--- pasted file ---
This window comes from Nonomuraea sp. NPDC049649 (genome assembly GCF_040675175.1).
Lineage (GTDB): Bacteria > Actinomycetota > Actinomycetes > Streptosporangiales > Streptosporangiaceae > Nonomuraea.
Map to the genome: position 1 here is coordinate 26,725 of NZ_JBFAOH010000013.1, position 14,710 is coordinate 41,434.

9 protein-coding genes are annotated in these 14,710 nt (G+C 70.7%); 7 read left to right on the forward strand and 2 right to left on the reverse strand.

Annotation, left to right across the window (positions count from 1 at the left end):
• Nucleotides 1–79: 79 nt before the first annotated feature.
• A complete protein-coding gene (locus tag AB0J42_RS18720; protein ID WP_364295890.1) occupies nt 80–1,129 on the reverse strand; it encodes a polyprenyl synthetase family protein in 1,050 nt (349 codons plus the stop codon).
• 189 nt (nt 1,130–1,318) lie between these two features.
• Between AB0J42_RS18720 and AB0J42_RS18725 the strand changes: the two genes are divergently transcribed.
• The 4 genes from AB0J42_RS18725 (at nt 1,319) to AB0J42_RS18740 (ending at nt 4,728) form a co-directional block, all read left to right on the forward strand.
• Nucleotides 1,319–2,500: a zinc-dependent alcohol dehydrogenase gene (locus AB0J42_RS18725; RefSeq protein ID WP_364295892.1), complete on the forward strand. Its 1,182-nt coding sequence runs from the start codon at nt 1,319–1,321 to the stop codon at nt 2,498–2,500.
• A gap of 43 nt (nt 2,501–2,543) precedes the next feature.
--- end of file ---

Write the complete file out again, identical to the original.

This window comes from Nonomuraea sp. NPDC049649 (genome assembly GCF_040675175.1).
Lineage (GTDB): Bacteria > Actinomycetota > Actinomycetes > Streptosporangiales > Streptosporangiaceae > Nonomuraea.
Map to the genome: position 1 here is coordinate 26,725 of NZ_JBFAOH010000013.1, position 14,710 is coordinate 41,434.

9 protein-coding genes are annotated in these 14,710 nt (G+C 70.7%); 7 read left to right on the forward strand and 2 right to left on the reverse strand.

Annotation, left to right across the window (positions count from 1 at the left end):
• Nucleotides 1–79: 79 nt before the first annotated feature.
• A complete protein-coding gene (locus tag AB0J42_RS18720; protein ID WP_364295890.1) occupies nt 80–1,129 on the reverse strand; it encodes a polyprenyl synthetase family protein in 1,050 nt (349 codons plus the stop codon).
• 189 nt (nt 1,130–1,318) lie between these two features.
• Between AB0J42_RS18720 and AB0J42_RS18725 the strand changes: the two genes are divergently transcribed.
• The 4 genes from AB0J42_RS18725 (at nt 1,319) to AB0J42_RS18740 (ending at nt 4,728) form a co-directional block, all read left to right on the forward strand.
• Nucleotides 1,319–2,500: a zinc-dependent alcohol dehydrogenase gene (locus AB0J42_RS18725; RefSeq protein ID WP_364295892.1), complete on the forward strand. Its 1,182-nt coding sequence runs from the start codon at nt 1,319–1,321 to the stop codon at nt 2,498–2,500.
• A gap of 43 nt (nt 2,501–2,543) precedes the next feature.